CHRONICLES OF THE DOKA
Part 9 in a continuing series
Bang! The long awaited explosion happened. Mankind set out in a din and roar of dust, whoopees and ravenous desires. Their cries faded in the distance until the tinkerer could barely make out their small dust cloud on the horizon. He’d been left behind. Yet, he had this odd unshakable faith. He believed that when he finished the construction of his vehicle it would have such thrust and propulsion that it would surely catch up to the others. At the very least, he felt that he could finally cast off his solitary pursuits and join his brothers and sisters in the search of earthly security and success.
But something unexpected and far stranger occurred. The tinkerer fell into a thirty year long, Rip Van Winkle, reverie toying with his machine. That starting riposte, which seemed like it had been fired only seconds ago, had actually fired an ungodly, three decades earlier. It was as if time, like a heart, had simply slipped into a suspended animation. He thought there was still a chance to join everyone when, in fact, mankind had been fully engaged in their pursuits; having babies, making careers, exploring outer space, getting divorced, watching TV, and eating strawberry cheesecake.
The tinkerer stood up and peered into the horizon, momentarily distracted from his tinkering. He eyed an approaching dust storm. “Hadn’t the gun just fired,” he thought? Time felt backward. Instead of moving away form him, the dusty mirage appeared to be moving toward him. Faint images came into view. Waves of hobbling battered and beaten human refugees, carrying others too ill to walk, were heading back toward the starting line. It was as if they had been in some great conflagration, some unavoidable, horrid war. The previously wealthy arrived without riches, unadorned, their clothes tattered and torn. Of course, not everyone fared poorly. Some returned in expensive SUV’s. But their hearts were gaunt with hallow expressions of despair, fatigue, and disgust. It quickly became apparent to him that something was missing. Whatever they had been looking for wasn’t to be found ‘out there.’
. . . . .
Those of you reading this story know that the people who return to the starting gate are the disenchanted victims of the illusion that the heart of life is found solely in the hills, meadows, and valleys of the world, that is, on the ‘outskirts’ of life, so to speak, in the external world, or by taking the little blue pill of happiness.
As the refugees set up base camps, some wandered over to the now, middle-aged tinker. He was the only oasis in sight on the barren plain. They circled around his strange vehicle.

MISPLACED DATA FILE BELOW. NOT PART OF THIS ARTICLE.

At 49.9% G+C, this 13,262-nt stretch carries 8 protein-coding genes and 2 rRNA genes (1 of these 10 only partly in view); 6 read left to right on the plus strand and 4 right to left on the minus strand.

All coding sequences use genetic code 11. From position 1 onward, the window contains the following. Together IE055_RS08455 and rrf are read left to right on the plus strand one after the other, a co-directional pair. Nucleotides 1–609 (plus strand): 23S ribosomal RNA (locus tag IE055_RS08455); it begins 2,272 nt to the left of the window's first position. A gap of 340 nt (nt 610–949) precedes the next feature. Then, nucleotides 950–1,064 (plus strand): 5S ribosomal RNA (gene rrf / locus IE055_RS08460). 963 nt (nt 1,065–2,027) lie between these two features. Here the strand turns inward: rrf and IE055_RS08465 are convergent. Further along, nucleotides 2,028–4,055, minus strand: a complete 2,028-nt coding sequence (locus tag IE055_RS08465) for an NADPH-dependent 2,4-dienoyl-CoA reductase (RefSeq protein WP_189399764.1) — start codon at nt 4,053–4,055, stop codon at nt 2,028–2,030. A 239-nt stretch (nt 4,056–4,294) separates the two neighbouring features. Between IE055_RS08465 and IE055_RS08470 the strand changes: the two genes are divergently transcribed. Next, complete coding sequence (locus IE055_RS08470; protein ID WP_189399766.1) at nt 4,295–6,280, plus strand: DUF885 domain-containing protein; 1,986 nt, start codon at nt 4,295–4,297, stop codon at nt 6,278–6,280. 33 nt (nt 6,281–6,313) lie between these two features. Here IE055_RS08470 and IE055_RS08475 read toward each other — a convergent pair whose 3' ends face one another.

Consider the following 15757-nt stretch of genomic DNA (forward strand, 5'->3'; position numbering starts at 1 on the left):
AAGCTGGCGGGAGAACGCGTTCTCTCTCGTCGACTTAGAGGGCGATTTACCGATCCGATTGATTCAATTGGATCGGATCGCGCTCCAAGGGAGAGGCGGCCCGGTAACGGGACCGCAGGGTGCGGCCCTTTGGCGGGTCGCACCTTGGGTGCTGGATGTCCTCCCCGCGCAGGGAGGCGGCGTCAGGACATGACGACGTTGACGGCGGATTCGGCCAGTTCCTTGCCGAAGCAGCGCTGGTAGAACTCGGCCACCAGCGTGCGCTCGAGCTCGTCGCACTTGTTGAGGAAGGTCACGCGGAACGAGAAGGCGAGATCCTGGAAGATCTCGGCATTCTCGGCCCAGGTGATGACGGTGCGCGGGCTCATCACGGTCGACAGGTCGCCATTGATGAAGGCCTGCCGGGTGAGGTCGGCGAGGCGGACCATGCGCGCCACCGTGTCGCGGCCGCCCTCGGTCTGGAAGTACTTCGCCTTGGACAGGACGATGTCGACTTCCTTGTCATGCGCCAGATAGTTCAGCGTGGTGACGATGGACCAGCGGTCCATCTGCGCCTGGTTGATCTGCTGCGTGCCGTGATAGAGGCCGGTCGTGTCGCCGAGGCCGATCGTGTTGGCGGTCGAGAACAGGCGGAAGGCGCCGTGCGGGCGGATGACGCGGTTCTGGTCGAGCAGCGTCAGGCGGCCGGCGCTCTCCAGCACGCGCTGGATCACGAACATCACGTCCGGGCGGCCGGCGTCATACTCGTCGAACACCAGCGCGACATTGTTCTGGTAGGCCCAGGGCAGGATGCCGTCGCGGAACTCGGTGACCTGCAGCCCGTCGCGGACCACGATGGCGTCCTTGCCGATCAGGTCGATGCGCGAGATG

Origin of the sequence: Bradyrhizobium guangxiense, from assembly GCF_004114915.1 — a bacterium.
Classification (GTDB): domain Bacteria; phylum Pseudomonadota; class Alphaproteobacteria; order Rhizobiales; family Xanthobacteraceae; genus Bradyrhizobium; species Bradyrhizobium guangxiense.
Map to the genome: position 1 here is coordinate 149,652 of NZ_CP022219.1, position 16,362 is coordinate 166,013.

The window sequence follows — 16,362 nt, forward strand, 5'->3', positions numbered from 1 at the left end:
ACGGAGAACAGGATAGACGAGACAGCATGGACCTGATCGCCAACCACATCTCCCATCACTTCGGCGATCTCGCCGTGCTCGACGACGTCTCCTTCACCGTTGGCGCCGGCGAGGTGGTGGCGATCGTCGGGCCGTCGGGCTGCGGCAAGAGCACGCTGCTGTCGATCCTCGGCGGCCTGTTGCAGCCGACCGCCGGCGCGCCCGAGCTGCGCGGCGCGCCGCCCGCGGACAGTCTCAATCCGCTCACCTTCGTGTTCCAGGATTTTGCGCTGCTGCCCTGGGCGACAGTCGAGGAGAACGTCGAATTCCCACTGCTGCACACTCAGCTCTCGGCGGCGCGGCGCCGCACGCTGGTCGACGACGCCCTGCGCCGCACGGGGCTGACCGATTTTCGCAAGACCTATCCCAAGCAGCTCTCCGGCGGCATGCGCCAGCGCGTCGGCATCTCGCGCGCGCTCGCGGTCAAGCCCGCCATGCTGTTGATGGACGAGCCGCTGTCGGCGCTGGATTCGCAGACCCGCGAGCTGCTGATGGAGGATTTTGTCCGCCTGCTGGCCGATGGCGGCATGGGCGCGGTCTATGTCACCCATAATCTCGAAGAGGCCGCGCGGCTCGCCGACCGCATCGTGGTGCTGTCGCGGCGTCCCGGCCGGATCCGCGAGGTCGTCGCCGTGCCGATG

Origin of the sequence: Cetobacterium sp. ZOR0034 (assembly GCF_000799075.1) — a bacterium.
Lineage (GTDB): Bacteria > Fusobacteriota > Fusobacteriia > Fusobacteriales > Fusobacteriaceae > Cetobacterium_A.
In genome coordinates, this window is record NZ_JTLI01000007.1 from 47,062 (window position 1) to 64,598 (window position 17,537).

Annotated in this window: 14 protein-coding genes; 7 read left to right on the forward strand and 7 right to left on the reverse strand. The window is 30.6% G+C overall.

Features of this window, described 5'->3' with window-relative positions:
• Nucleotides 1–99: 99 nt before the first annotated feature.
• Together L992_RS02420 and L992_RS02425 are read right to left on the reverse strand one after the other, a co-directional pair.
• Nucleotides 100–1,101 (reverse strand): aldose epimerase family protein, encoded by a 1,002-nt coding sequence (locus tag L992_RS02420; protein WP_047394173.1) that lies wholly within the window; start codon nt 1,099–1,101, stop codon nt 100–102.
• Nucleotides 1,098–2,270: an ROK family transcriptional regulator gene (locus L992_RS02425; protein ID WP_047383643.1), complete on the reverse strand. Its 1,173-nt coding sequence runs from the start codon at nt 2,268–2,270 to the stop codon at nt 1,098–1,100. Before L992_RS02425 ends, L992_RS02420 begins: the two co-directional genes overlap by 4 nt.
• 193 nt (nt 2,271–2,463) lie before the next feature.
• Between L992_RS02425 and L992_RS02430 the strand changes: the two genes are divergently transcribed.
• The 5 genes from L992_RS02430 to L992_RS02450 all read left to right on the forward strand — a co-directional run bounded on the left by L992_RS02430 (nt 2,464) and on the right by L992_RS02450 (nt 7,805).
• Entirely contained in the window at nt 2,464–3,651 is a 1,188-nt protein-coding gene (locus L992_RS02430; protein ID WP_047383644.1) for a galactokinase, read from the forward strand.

“How did he survive?” people were curious. “He doesn’t seem to have aged.”
Their murmurs and whispers drew him out of his introspective state. He saw famished souls hungrily eying his vehicle as a hope for reclaiming their lost dreams. He turned to look at his vehicle and for the first time he actually saw what they were eying. His prison was their oasis, a sanctuary, a spiritual haven, a renewed hope. The tinkerer finally understood that after all the years he had spent toiling on what others scoffed as a useless and trivial undertaking, he had completed a sleek fantastic, spiritual vehicle— light, fast, colorful, but above all, authentic. It was attuned and tuned in.
It was then that he took the key that was his will. He switched on the battery of his heart, charging and affirming it by their faces, and finally knew that the vehicle he had been constructing all this time was his own authentic self.
The multitude was inspired. “How can we build such a vehicle? “ They asked him.
“I could teach you,” he said.
To honor this particular tinkerer, they called him sensei. To their yang he was their missing yin. To their martial wound he was their spiritual salve. All of life is complimentary. For every receiver there is giver. For every need there is a fulfillment. Desire manifests its own satiety. Whether the sensei finds his students or the students find their sensei there is union. The solitary worker becomes the community spirit. The unfinished, unopened, and fragmented set to work to complete, to reveal, and to unify. Their work had begun. That day the dojo was created and they all set to tinkering on their own vehicles. They removed their worn clothing and tied cloth belts around virgin white robes and started over again. They began first by reconstructing the frame with a careful examination of their nature, and of their deepest conflicts and desires.